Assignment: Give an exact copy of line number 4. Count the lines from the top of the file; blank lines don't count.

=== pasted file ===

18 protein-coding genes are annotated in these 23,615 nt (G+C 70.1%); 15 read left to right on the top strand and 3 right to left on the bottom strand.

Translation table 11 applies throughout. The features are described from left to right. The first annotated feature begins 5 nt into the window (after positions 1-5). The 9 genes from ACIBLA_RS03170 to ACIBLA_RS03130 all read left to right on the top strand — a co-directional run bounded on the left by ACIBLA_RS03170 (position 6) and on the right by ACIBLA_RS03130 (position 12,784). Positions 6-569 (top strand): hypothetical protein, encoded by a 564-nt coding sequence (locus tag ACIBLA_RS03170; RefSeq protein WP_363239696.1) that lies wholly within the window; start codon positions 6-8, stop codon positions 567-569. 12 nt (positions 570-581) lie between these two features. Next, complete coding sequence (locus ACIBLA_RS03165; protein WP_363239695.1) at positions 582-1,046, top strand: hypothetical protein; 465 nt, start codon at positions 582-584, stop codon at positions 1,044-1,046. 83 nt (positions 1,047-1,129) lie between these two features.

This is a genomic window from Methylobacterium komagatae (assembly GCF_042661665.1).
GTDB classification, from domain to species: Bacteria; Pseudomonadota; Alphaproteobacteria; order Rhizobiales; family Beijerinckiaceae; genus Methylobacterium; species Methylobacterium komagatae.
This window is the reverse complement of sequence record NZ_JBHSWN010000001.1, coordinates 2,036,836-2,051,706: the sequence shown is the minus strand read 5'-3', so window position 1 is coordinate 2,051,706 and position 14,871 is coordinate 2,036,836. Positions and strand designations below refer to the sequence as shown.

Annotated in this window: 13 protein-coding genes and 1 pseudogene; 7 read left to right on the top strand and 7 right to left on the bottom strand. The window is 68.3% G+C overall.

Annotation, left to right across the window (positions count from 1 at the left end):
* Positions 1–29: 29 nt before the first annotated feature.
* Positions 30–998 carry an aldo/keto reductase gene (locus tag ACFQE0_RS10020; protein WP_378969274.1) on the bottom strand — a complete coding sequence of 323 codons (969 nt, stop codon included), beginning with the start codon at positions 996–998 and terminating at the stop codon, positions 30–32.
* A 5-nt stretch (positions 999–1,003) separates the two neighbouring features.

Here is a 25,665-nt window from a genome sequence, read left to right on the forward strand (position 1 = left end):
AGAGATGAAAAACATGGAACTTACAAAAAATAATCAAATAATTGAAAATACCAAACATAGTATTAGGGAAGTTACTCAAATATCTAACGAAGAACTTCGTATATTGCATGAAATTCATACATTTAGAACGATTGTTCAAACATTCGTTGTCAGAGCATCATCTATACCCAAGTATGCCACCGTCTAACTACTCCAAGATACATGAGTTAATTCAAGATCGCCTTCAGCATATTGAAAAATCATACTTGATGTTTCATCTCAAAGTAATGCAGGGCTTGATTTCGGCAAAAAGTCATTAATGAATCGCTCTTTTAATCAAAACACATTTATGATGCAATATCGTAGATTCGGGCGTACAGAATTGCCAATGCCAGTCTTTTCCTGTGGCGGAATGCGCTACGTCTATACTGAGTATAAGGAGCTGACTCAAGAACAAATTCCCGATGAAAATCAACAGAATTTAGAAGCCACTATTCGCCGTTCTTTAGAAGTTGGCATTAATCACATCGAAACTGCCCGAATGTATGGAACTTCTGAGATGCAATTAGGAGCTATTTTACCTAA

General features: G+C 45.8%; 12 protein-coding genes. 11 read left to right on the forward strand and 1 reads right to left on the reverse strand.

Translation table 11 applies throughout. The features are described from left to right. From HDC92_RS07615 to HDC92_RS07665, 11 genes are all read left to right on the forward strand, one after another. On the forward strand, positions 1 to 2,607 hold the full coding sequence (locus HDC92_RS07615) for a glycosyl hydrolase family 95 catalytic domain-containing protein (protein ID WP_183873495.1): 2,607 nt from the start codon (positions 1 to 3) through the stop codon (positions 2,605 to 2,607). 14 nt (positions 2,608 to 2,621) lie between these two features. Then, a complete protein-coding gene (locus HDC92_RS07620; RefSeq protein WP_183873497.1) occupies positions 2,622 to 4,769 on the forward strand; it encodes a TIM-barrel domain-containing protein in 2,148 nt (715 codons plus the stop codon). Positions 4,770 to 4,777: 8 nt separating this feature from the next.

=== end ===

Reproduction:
GTDB classification, from domain to species: Bacteria; Pseudomonadota; Alphaproteobacteria; order Rhizobiales; family Beijerinckiaceae; genus Methylobacterium; species Methylobacterium komagatae.